What is at stake though is not a specific policy agenda, but a more fundamental vision of the kind of political party that Labour should be. On the one hand, the majority of the PLP and their supporters, retain the aspiration of a majority Labour Government structured around a credible PLP able to draw support from a wide range of voters. On the other, there is the Corbynist vision of a political movement grounded in radical, participatory democracy which maintains an authentic socialist option in British politics even if this cannot achieve majority electoral support. To its critics, the failures of the PLP’s stance are writ large in the legacy of a war in Iraq in which a Parliamentary Party ignored its grassroots base to pursue a disastrous course of action. Critics of the Corbynist vision will argue that a Party shaped by the pre-occupations of a left-wing activist base risks becoming a narrow sectarian movement, intolerant of political opponents and detached from the real problems of policy-making. Both sets of criticisms are worth reflecting on.

It is these ultimately irreconcilable visions of the future of the Party that underpin the current ferocity of its internal conflict. The PLP and its supporters are terrified of the prospect of a permanently unelectable Party, no longer able to exert any meaningful influence during a crucial period of our national politics. Supporters of Jeremy Corbyn are equally dismayed at the prospect of losing a Party that has, for many of them, finally become a political movement with which they feel their deepest convictions are expressed.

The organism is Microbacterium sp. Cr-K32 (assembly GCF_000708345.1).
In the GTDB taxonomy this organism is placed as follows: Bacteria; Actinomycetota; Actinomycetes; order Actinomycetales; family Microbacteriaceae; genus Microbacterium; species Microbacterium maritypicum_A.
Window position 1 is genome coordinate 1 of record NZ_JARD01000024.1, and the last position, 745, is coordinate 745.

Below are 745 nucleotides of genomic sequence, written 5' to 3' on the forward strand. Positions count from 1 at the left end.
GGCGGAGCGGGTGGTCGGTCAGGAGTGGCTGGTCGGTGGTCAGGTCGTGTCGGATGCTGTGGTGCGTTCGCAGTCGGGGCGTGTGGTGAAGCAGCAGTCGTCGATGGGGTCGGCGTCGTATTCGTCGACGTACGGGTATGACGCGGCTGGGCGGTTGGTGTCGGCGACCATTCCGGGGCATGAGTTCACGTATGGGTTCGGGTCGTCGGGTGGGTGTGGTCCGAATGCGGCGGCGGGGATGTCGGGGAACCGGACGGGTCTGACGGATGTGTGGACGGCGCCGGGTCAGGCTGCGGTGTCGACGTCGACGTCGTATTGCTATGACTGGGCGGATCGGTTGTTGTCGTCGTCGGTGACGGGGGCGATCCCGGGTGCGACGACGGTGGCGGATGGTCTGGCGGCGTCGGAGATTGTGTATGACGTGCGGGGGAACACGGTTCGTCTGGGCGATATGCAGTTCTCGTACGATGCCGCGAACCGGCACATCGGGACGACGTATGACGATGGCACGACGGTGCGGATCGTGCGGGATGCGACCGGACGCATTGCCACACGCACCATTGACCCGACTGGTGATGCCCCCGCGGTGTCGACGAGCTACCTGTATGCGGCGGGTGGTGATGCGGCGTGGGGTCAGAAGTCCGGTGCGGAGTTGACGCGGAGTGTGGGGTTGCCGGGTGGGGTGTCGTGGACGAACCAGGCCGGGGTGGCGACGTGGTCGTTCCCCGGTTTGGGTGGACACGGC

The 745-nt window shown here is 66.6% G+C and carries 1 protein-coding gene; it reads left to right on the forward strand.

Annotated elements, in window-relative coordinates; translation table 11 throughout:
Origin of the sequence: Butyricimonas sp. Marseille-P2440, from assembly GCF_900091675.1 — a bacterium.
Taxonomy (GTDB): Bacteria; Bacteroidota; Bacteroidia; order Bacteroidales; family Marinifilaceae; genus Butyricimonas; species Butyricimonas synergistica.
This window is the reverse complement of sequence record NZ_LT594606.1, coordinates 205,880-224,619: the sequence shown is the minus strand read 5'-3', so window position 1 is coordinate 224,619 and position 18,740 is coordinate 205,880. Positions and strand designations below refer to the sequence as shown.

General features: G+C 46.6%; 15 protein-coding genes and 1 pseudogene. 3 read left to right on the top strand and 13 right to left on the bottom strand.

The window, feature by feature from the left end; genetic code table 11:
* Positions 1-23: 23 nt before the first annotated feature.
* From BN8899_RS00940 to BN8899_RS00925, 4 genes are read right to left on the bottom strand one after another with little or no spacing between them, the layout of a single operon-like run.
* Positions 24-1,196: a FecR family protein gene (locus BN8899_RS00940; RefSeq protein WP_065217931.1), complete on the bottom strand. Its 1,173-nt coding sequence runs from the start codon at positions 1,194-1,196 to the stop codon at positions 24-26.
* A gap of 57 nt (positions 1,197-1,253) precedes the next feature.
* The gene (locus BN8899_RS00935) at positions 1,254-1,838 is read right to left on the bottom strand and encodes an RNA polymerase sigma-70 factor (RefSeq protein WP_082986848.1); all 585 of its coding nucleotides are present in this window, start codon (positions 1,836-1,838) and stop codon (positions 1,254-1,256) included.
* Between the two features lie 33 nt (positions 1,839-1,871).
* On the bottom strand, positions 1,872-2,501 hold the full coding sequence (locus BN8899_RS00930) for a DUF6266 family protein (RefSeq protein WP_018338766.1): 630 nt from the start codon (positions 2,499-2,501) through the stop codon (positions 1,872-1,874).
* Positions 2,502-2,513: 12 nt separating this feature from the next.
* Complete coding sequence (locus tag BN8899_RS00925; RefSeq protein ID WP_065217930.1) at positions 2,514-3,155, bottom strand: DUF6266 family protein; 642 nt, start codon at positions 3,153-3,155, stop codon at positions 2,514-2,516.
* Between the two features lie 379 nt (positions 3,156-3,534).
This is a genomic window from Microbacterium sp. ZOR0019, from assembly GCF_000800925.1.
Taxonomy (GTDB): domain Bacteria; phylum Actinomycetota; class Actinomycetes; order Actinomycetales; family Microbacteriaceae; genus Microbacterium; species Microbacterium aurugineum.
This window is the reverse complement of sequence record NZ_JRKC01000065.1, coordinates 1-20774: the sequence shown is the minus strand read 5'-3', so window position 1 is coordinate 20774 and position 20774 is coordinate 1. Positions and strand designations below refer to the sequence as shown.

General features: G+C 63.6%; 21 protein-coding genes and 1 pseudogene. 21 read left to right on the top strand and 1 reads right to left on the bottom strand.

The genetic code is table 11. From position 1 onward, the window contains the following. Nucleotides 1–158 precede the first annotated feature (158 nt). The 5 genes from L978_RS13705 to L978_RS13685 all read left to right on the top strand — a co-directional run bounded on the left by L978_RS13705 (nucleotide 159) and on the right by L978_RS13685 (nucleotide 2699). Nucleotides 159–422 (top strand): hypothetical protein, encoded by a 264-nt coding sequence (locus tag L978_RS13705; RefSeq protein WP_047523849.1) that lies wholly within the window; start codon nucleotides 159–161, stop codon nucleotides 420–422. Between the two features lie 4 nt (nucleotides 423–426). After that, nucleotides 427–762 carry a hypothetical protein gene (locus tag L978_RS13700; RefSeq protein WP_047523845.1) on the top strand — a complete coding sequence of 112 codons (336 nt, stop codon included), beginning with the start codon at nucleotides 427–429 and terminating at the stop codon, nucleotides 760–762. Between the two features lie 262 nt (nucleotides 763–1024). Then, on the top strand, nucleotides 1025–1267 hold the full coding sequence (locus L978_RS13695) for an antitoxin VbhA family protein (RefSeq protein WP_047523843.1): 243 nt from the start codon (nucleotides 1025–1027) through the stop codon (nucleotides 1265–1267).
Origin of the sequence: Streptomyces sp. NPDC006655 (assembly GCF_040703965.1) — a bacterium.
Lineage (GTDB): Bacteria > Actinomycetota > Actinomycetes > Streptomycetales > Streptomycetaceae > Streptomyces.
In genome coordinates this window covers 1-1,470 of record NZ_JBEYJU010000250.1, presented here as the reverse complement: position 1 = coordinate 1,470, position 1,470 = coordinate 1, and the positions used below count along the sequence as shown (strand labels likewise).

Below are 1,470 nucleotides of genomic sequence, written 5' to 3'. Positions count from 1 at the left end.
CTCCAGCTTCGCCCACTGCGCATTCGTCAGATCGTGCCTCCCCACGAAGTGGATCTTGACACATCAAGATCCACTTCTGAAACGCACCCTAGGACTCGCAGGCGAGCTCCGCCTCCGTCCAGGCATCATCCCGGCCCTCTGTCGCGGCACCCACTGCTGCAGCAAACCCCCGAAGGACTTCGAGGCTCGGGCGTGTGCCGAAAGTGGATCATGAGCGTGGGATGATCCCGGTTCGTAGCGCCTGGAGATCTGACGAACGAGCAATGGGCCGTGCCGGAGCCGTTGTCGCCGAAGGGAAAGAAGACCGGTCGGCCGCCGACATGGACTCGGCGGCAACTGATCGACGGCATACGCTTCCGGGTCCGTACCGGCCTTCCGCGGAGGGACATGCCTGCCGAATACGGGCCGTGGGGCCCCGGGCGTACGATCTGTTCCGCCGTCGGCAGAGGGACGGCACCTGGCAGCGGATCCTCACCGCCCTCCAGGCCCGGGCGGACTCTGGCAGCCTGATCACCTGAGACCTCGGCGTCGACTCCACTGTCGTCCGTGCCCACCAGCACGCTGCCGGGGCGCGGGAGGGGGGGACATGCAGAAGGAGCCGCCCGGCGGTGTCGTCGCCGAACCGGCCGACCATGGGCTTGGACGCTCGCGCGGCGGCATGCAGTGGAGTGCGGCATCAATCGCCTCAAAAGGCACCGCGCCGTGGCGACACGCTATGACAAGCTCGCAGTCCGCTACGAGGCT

The conflict will persist if we continue to think that only one of these political options can emerge out of the current Party. If both sides struggle to retain control of the name ‘Labour’, then this really is a zero-sum game in which a final resolution will come after much more energy and pain has been expended as one side achieves a deeply bruising internal political victory over the other. But if the struggle now is really over the Labour ‘brand’, the wider country will rightly judge the Party harshly over its self-indulgence in fighting over issues of political identity and organisational structure when far more urgent problems are at hand.

The solution, it seems clear now, must be to accept that these irreconcilable political projects need to find separate organisational structures. Managing this divorce constructively will require leadership and maturity from both sides, and the willingness to accept the losses that this will inevitably entail. But like any divorce, the way in which it is conducted will profoundly shape future relationships. From my side of that divide, I want a political future in which collaboration is still possible with those who support the Corbynist project on the many issues that we both care about, not for these relationships to be poisoned for years by on-going rancour. My hope is that those charged with the immensely difficult challenge of working these issues through can find the vision, generosity and boldness to make this possible.

Gordon Lynch